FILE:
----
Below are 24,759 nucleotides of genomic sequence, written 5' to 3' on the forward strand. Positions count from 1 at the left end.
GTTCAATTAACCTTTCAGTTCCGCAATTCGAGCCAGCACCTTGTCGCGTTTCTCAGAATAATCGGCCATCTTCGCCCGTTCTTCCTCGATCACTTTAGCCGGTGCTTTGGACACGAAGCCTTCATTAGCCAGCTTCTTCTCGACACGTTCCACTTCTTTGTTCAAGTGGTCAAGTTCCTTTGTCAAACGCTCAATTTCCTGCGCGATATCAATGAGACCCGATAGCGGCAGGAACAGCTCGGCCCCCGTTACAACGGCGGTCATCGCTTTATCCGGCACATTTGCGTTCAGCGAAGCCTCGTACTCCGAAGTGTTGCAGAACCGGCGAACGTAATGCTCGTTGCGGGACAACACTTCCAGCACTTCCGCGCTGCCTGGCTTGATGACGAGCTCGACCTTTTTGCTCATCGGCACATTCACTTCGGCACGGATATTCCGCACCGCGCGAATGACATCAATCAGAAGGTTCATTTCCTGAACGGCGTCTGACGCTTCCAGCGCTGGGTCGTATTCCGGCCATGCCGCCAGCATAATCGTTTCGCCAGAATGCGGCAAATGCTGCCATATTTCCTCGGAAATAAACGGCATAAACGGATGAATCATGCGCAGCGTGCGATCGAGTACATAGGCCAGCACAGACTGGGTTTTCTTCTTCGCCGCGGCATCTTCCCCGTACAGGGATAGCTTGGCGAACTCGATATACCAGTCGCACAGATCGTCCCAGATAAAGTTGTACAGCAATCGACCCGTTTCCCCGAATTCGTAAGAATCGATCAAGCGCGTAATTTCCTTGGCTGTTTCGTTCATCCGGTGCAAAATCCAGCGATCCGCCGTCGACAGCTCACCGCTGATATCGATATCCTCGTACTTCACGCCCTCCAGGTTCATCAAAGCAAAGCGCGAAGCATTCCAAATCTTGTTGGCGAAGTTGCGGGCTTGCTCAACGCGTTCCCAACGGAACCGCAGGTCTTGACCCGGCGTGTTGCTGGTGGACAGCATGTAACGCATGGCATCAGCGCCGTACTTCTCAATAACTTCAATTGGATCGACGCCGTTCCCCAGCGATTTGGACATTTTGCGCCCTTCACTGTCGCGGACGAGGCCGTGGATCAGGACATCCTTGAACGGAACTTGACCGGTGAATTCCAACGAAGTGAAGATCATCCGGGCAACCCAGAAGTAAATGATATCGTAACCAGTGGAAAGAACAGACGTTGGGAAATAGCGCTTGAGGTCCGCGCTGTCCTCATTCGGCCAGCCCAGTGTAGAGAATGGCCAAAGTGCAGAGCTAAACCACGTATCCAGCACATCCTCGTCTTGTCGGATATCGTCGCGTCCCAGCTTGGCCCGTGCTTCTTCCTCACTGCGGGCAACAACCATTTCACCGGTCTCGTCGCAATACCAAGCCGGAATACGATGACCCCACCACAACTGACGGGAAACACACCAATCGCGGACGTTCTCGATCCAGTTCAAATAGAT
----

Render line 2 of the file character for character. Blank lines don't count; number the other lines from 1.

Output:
GTTCAATTAACCTTTCAGTTCCGCAATTCGAGCCAGCACCTTGTCGCGTTTCTCAGAATAATCGGCCATCTTCGCCCGTTCTTCCTCGATCACTTTAGCCGGTGCTTTGGACACGAAGCCTTCATTAGCCAGCTTCTTCTCGACACGTTCCACTTCTTTGTTCAAGTGGTCAAGTTCCTTTGTCAAACGCTCAATTTCCTGCGCGATATCAATGAGACCCGATAGCGGCAGGAACAGCTCGGCCCCCGTTACAACGGCGGTCATCGCTTTATCCGGCACATTTGCGTTCAGCGAAGCCTCGTACTCCGAAGTGTTGCAGAACCGGCGAACGTAATGCTCGTTGCGGGACAACACTTCCAGCACTTCCGCGCTGCCTGGCTTGATGACGAGCTCGACCTTTTTGCTCATCGGCACATTCACTTCGGCACGGATATTCCGCACCGCGCGAATGACATCAATCAGAAGGTTCATTTCCTGAACGGCGTCTGACGCTTCCAGCGCTGGGTCGTATTCCGGCCATGCCGCCAGCATAATCGTTTCGCCAGAATGCGGCAAATGCTGCCATATTTCCTCGGAAATAAACGGCATAAACGGATGAATCATGCGCAGCGTGCGATCGAGTACATAGGCCAGCACAGACTGGGTTTTCTTCTTCGCCGCGGCATCTTCCCCGTACAGGGATAGCTTGGCGAACTCGATATACCAGTCGCACAGATCGTCCCAGATAAAGTTGTACAGCAATCGACCCGTTTCCCCGAATTCGTAAGAATCGATCAAGCGCGTAATTTCCTTGGCTGTTTCGTTCATCCGGTGCAAAATCCAGCGATCCGCCGTCGACAGCTCACCGCTGATATCGATATCCTCGTACTTCACGCCCTCCAGGTTCATCAAAGCAAAGCGCGAAGCATTCCAAATCTTGTTGGCGAAGTTGCGGGCTTGCTCAACGCGTTCCCAACGGAACCGCAGGTCTTGACCCGGCGTGTTGCTGGTGGACAGCATGTAACGCATGGCATCAGCGCCGTACTTCTCAATAACTTCAATTGGATCGACGCCGTTCCCCAGCGATTTGGACATTTTGCGCCCTTCACTGTCGCGGACGAGGCCGTGGATCAGGACATCCTTGAACGGAACTTGACCGGTGAATTCCAACGAAGTGAAGATCATCCGGGCAACCCAGAAGTAAATGATATCGTAACCAGTGGAAAGAACAGACGTTGGGAAATAGCGCTTGAGGTCCGCGCTGTCCTCATTCGGCCAGCCCAGTGTAGAGAATGGCCAAAGTGCAGAGCTAAACCACGTATCCAGCACATCCTCGTCTTGTCGGATATCGTCGCGTCCCAGCTTGGCCCGTGCTTCTTCCTCACTGCGGGCAACAACCATTTCACCGGTCTCGTCGCAATACCAAGCCGGAATACGATGACCCCACCACAACTGACGGGAAACACACCAATCGCGGACGTTCTCGATCCAGTTCAAATAGAT